Btw, your link to so-called smart horses pointed out fish can count to four. Old Nelly isn't exactly about to hoof her way to university, nor is your local goldfish. Further, intelligence on its own isn't the key factor. It's things like social make-up, co-operative behaviours and a host of other markers that show how much like 'us' than 'them' apes and whales are.

"Let the creatures decide themselves...interesting. How do you suggest we do that?

They can make it obvious....how?? "

If they (whales) were so keen to be on display or to interact with humans in any way, they'd be swimming around English Bay every day trying to catch our attention wouldn't they?

Instead, most wild animals head for the hills (or the deeps) when humans are around. Doesn't strike me as the behaviour of a species looking to expand their social circle.

"(Correct me if my assumption that the Aquarium feeds the dolphins is wrong)"

You know of course that some of the cetaceans at the Aquarium have been bought and sold? They didn't show up at Stanley Park begging to be let in the pool. And, since they ARE bought and sold, they are the property of whoever pays the money. Once again we return to the core issue. What give us the right to own these (probably sentient) creatures and hold them captive?

"If they (whales) were so keen to be on display or to interact with humans in any way, they'd be swimming around English Bay every day trying to catch our attention wouldn't they?

Instead, most wild animals head for the hills (or the deeps) when humans are around. Doesn't strike me as the behaviour of a species looking to expand their social circle. "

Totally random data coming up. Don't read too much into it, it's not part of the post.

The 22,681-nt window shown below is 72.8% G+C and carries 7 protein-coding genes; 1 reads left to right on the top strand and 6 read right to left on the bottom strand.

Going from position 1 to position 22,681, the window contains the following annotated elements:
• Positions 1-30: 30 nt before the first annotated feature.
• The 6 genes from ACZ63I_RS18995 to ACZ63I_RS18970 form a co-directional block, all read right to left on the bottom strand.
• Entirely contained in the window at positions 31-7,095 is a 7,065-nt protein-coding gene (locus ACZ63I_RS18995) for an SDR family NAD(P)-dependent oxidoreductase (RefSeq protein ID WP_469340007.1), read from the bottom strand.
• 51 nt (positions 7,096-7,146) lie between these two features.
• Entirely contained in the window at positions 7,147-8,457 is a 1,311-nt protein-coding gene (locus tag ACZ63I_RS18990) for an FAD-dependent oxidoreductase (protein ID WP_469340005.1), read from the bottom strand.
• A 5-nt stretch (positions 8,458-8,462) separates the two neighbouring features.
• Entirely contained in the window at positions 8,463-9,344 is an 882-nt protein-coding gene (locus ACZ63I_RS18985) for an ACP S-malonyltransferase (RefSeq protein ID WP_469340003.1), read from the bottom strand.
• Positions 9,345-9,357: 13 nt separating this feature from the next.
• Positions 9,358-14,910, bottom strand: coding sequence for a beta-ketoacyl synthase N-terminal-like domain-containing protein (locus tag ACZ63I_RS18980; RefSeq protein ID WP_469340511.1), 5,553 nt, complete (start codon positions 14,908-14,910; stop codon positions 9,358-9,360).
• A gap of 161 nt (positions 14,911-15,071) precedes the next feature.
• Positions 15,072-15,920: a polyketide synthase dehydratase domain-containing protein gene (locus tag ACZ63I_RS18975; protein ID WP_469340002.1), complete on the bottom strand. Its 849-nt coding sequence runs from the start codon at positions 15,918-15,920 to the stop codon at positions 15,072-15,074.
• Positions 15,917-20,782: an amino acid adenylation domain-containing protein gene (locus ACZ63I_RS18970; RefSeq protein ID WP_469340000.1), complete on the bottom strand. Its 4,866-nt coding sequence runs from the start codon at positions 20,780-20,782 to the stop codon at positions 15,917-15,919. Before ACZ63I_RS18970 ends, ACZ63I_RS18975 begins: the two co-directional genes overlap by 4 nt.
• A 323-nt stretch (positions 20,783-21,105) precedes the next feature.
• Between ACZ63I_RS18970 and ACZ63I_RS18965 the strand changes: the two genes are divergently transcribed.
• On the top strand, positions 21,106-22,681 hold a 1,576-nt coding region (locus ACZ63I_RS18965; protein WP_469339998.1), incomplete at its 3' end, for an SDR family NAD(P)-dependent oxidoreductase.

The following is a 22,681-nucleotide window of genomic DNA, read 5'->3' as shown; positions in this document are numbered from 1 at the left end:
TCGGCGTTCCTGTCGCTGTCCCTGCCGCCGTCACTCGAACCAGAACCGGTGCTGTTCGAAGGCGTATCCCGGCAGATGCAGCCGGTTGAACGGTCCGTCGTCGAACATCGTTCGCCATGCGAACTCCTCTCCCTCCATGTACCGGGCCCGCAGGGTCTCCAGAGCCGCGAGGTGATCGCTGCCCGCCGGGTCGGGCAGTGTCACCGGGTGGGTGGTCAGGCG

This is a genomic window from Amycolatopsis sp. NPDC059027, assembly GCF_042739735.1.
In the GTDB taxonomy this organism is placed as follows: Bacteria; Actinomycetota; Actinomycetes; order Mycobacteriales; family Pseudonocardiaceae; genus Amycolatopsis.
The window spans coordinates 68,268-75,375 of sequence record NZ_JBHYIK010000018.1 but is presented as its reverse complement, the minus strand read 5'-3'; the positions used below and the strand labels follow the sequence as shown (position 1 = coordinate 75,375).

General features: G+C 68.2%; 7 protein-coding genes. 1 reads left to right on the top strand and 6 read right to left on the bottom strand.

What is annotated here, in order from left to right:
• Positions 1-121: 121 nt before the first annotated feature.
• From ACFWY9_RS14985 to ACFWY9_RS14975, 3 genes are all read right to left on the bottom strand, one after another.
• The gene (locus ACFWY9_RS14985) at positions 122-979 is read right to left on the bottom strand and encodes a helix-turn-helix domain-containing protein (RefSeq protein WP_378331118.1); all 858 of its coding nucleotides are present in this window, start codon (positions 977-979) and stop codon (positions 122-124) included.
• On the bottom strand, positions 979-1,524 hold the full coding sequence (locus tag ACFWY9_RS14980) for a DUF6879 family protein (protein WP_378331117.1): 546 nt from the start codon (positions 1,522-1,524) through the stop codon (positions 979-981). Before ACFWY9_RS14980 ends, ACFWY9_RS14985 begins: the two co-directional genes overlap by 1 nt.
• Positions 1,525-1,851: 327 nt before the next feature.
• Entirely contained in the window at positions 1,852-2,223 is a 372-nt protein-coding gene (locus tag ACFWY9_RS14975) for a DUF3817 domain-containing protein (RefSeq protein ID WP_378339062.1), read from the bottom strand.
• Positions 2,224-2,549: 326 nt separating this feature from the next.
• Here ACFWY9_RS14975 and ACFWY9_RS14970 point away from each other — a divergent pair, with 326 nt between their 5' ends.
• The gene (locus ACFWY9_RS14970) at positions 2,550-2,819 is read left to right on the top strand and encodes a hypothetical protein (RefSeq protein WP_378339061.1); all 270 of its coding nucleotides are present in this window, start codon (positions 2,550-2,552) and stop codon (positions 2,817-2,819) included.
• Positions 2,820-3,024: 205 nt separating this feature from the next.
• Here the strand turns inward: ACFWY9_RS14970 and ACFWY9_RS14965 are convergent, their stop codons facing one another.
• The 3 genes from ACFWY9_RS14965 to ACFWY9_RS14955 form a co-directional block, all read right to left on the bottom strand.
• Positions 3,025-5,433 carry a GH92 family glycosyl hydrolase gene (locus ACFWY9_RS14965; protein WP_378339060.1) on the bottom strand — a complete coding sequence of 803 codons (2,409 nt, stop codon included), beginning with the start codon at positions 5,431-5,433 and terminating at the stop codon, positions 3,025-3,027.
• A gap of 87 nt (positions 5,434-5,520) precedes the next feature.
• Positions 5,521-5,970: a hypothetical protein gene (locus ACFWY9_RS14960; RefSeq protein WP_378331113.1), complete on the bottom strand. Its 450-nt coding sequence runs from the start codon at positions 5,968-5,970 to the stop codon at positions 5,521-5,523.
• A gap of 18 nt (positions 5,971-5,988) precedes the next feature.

I can't think of a single animal that doesn't 'head for the hills' when they sense danger, including humans. Hardly a measure of whether they'd be better off some place else.

And anyway, my question was how do you 'classify' for lack of a better term, which animals are sentient and deserve equal treatment vs those that don't? Like I said, by letting them making the decision themselves, everything from ants to humans choose to run.

How is swimming in a pool better than swimming in the ocean?

If they run, they don't want to be a part of your plan, human or otherwise. Honor and respect that.

The sentient animals that wish to cooperate will make that known. Otherwise, don't impose your needs and wants on unwilling victims.

You seem to be embracing the idea that humans have dominion over the earth and I put it to you that's the very first step down a bad road.

emd By emd

Seen this Stump (check the link)?

"How is swimming in a pool better than swimming in the ocean?

If they run, they don't want to be a part of your plan, human or otherwise. Honor and respect that.

The sentient animals that wish to cooperate will make that known. Otherwise, don't impose your needs and wants on unwilling victims.

You seem to be embracing the idea that humans have dominion over the earth and I put it to you that's the very first step down a bad road."

Is this a reply to me? You're not answering my questions.

sorry, but I think I've answered the question.

You said earlier dolphins and whales do not have the same levels of sentience as dogs or mice etc...

Your last post reads as 'if the animal runs away, let it run'.

I ask again, where do you draw the line between whale/ape and dog/mouse?

From a few posts earlier. As I've said... I've already answered the question.

"As to whether or not all creatures or only some are offered that choice, I think there are some obvious candidates, some less obvious ones, and some creatures that clearly don't possess the necessary qualities of brains and behaviour to be in the same league as cetaceans and apes. So, let's start with whales and apes and move forward. These things don't happen overnite."